Most of the world is infatuated with religion and seeking the spiritual. The West is a place where people are semi-infatuated with church. Forty percent of the population of America attend a church of some kind. That doesn’t even include home churches not officially recognized.
The map below represents “church” attendance percentages. Church as accounted for by this map is at essence, whatever the people themselves have considered a church. But of course a church can be all sorts of things. Typically though, it represents at essence, a building, a bible, and God with a capital “G”. What is not recorded here is the percentages of sub-Saharan Africa, with exception to Nigeria. In many of these places, you would find percentages in upper part of the scale like Nigeria where almost 90 percent of the population attend church regularly.
As you can see, Americans are 40 percent church-goers. They are charmed by it. Fascinated with it. Sentimental to it.
At the same time, the Western church is completely left behind in the work of God in the spread of his Kingdom across the earth. While American church ministers are ever fidgeting with religiosity, or the theology of theology, or the semantics of the greek word for “and”, or even trying endlessly to figure out what’s wrong with their churches, God is away in battle for the lives of many. Something is not adding up.
Just what are American “Christians” seeking?
The Barna group recently did some research only to find what we all really knew but just didn’t have down in numbers:
“American Individualism Shines Through in People’s Self-Image
Sociologists call this the era of hyper-individualism – and with good reason, according to the latest report from The Barna Group. Interviews with more than 4000 adults show that Americans generally see themselves as independent thinkers, loyal and reliable, and making a positive difference in the world. They support traditional family values but are open to considering new moral perspectives. And while their faith is very important in our lives, it may not be very influential in our decision-making.” (July 23, 2007)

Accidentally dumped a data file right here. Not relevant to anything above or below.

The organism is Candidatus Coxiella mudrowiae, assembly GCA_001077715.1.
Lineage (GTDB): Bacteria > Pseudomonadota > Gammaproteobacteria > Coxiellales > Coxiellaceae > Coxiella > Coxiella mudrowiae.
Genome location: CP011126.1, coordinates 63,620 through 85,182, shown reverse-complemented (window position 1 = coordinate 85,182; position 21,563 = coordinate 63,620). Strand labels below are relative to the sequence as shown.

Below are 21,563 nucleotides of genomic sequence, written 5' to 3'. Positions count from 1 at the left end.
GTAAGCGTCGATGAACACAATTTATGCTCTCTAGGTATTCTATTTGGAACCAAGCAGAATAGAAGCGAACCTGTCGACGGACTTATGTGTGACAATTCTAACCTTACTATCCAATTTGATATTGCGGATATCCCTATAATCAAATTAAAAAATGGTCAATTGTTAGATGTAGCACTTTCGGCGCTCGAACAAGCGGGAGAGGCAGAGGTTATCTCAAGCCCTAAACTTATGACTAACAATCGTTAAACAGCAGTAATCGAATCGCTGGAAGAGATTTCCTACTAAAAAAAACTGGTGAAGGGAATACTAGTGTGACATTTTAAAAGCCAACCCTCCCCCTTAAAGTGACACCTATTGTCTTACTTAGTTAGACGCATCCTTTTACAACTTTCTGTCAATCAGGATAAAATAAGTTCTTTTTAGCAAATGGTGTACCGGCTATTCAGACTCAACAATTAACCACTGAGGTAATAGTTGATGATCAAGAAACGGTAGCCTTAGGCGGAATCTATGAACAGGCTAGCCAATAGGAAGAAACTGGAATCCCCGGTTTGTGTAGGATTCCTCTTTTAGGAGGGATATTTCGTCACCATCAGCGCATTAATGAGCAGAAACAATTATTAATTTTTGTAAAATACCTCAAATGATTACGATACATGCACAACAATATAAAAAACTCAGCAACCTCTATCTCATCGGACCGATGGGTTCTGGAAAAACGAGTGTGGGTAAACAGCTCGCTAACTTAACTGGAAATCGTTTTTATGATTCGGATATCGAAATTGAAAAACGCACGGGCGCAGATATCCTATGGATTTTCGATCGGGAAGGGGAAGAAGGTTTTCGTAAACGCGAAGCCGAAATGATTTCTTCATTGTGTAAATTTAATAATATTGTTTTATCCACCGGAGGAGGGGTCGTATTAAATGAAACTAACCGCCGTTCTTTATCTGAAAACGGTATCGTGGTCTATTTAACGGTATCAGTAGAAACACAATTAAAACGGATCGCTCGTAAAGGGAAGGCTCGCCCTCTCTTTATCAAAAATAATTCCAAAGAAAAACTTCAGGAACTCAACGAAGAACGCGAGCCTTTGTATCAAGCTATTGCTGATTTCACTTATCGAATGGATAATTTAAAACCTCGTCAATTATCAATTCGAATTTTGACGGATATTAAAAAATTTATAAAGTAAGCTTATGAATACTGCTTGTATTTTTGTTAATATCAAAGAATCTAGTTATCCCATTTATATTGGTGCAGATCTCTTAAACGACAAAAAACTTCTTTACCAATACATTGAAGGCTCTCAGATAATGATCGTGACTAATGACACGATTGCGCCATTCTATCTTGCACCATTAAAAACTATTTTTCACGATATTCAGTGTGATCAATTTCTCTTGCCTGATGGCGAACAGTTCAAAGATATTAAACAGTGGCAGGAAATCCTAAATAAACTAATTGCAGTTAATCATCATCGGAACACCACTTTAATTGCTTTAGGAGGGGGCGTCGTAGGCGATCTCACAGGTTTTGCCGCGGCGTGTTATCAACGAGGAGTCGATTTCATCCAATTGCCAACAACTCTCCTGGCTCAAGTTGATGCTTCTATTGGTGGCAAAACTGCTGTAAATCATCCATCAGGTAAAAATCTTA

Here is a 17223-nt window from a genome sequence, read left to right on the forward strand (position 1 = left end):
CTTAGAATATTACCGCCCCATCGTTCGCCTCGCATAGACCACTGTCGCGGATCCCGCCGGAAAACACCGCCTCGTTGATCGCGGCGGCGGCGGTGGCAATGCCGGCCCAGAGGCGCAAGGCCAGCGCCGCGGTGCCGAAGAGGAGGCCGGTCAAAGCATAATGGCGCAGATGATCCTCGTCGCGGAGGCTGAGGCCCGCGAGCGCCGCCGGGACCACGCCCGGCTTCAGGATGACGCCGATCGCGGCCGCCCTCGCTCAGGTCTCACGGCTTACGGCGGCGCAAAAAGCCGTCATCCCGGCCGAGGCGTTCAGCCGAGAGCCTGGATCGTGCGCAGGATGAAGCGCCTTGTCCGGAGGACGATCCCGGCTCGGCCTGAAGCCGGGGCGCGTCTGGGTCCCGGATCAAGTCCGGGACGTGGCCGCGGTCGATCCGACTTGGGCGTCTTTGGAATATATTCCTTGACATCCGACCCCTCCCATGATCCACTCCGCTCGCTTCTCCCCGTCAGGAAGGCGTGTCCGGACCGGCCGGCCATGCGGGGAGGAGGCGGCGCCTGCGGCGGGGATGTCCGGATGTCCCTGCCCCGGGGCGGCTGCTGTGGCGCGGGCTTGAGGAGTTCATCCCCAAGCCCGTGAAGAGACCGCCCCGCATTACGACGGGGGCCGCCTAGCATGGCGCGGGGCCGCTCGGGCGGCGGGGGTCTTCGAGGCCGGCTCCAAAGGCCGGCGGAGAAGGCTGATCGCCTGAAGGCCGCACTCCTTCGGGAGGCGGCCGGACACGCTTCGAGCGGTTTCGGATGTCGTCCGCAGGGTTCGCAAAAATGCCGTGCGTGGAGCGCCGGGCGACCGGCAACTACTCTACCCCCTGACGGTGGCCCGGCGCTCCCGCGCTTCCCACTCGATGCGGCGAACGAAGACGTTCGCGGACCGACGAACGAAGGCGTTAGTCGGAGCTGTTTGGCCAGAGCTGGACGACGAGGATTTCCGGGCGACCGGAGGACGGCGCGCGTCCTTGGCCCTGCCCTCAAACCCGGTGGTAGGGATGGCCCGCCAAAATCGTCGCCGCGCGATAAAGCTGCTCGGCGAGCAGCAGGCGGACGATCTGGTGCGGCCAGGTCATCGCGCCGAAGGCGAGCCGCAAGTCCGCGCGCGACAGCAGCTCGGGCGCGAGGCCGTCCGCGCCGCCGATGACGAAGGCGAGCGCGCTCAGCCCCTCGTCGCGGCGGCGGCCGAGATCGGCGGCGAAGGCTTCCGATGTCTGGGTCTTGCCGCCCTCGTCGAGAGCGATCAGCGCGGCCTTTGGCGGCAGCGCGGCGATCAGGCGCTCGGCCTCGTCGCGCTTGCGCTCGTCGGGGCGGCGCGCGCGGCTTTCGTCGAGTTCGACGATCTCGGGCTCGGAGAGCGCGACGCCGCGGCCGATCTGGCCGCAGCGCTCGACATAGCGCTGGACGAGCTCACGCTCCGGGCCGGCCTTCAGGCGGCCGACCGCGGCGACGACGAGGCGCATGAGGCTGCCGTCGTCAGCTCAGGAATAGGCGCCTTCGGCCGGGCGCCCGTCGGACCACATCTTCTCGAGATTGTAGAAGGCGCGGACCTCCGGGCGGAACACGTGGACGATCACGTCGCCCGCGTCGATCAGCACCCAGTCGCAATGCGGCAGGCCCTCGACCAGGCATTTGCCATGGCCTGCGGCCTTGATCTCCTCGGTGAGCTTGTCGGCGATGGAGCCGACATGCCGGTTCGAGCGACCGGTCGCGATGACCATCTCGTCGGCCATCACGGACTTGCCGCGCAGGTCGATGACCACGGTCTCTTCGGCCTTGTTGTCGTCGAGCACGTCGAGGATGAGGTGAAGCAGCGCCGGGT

Going to church is important for hoards of American people. But it’s not influential in making life decisions.
That means there is no lordship of Jesus Christ.
That means there is no surrender of self as a living sacrifice.(Rom. 12:1)
That means there is no cross-carrying.
That means there is no priority of seeking God’s kingdom and righteousness.(Matt. 6:33)
That means there is no love for God with all heart, soul, mind, strength.
That means there is no real spiritual life.
(yet 62% of Americans think they are deeply spiritual)
They say the evangelical Christians make up some 5 to 10 percent of the American population. Evangelical Christians are defined as those being born-again, who say their faith is very important in their life today, have personal responsibility witness, acknowledge existence of Satan, believe that eternal salvation is possible only through grace, believe that Christ lived a sinless life on earth, that the Bible is accurate in all that it teaches, and that God is the all-knowing, all-powerful, perfect deity who created the universe and still rules it today.
Chances are the majority of your congregation are coming for the wrong reasons with wrong expectations. The pastor and church-planter must deal with this epidemic.
But why is this sort of thing happening: masses of people loving their utilitarian, expedient church going lifestyle of death?
For the time is coming when people will not endure sound teaching, but having itching ears they will accumulate for themselves teachers to suit their own passions, and will turn away from listening to the truth and wander off into myths. (2 Timothy 4:3-4 ESV)
For the time is coming when men will not tolerate wholesome teaching. They will want something to tickle their own fancies, and they will collect teachers who will pander to their own desires. They will no longer listen to the truth, but will wander off after man-made fictions. (2 Timothy 4:3-4 Phillips)